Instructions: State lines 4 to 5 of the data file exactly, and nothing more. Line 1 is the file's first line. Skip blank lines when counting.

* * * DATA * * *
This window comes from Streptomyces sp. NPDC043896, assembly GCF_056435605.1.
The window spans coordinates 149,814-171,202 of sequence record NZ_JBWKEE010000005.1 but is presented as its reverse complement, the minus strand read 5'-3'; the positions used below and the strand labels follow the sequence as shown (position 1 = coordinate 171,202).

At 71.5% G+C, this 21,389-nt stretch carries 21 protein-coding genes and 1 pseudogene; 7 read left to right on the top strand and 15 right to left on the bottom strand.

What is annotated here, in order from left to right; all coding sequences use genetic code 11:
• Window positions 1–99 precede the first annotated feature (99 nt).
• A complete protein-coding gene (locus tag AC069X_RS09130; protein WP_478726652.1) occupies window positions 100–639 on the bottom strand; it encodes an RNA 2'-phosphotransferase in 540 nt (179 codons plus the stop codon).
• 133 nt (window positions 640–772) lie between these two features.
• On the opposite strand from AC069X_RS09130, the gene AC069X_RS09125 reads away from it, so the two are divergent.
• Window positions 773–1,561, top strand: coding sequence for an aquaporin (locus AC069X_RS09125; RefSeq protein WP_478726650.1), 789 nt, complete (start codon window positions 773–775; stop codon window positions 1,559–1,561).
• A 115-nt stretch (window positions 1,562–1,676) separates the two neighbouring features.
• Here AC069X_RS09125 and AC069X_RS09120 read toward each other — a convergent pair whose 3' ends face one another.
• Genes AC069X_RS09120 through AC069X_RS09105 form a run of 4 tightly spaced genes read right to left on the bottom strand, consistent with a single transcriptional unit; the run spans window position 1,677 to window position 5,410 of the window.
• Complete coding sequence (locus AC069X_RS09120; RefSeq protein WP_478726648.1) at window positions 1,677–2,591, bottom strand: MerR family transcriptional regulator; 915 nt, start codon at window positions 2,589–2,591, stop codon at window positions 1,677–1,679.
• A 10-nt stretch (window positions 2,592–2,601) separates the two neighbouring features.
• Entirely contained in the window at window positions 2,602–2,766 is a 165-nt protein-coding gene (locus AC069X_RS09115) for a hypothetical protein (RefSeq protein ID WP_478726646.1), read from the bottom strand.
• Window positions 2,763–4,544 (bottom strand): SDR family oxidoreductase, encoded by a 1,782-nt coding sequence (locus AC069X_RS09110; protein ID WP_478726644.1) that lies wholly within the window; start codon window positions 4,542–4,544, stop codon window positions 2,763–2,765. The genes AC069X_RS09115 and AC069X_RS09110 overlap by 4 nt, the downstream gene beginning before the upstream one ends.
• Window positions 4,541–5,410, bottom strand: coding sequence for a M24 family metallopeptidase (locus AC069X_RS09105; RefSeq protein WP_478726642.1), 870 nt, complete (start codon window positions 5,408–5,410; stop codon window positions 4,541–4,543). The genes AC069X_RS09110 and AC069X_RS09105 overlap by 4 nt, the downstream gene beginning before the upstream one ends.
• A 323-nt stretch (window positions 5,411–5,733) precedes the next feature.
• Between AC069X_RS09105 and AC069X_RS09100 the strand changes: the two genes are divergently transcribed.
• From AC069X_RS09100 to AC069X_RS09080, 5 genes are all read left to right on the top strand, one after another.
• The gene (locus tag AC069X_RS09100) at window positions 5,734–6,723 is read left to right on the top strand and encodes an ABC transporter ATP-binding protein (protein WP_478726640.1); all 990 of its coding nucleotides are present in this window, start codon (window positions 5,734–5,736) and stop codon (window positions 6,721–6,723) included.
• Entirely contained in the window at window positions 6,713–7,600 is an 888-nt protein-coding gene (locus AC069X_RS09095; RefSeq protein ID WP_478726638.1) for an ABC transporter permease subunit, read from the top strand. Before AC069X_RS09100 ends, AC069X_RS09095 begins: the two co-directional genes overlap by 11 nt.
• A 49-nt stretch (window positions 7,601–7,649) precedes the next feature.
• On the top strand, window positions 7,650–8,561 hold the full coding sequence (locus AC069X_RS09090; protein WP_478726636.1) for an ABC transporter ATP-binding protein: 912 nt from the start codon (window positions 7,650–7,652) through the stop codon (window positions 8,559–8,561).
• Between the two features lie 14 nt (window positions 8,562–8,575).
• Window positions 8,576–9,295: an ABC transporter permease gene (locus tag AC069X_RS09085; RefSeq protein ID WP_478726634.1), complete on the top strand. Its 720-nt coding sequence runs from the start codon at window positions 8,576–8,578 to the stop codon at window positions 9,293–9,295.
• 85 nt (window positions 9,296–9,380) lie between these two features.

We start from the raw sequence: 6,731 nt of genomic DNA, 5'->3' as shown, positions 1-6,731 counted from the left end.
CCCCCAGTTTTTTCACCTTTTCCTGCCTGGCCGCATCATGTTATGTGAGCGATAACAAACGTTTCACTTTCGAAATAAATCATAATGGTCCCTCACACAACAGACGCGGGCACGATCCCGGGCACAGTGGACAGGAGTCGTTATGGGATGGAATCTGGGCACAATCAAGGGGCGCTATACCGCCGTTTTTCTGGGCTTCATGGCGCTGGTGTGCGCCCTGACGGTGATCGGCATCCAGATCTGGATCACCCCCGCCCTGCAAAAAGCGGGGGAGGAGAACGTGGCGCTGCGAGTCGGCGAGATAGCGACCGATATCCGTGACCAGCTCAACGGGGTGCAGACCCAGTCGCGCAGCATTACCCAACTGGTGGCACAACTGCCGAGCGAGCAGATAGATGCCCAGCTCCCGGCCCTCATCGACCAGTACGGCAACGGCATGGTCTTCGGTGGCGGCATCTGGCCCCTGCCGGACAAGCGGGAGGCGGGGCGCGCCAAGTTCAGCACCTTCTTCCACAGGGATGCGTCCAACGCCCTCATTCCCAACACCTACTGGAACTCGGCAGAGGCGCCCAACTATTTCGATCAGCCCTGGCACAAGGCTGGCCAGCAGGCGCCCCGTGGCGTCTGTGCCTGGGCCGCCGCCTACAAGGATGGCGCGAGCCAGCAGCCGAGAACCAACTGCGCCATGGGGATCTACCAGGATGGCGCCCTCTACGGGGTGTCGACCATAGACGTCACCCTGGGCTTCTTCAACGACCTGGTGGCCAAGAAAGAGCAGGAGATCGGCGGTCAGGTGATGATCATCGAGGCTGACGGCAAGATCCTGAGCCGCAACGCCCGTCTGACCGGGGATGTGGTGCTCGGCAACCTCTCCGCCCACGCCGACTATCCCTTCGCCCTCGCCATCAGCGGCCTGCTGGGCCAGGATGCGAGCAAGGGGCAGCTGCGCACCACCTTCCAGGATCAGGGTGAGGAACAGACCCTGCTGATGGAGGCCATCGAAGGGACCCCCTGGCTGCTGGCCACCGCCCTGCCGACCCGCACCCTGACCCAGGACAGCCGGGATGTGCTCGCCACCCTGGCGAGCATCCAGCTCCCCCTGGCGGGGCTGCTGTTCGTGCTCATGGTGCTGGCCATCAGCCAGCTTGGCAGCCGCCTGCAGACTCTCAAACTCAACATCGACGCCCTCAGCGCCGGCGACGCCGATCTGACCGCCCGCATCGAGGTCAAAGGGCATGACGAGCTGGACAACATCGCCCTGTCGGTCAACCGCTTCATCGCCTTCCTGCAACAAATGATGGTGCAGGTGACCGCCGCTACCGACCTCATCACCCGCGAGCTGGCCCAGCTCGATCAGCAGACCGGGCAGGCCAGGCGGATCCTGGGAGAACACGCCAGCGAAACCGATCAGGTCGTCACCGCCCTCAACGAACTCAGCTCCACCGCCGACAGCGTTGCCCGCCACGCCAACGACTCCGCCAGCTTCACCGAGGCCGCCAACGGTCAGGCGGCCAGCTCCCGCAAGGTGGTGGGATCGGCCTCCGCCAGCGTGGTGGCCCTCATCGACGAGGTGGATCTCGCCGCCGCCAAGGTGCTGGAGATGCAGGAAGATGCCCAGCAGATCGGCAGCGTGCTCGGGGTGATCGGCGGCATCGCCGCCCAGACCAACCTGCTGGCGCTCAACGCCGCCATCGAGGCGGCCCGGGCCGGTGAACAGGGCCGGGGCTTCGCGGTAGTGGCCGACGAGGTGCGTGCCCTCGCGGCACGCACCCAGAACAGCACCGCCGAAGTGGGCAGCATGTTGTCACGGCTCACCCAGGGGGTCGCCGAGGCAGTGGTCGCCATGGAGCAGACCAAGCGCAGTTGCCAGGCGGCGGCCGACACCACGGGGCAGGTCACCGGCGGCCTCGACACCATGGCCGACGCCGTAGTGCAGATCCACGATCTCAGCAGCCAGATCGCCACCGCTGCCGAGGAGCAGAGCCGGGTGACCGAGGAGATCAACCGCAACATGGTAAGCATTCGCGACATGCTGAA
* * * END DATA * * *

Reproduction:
What is annotated here, in order from left to right; all coding sequences use genetic code 11:
• Window positions 1–99 precede the first annotated feature (99 nt).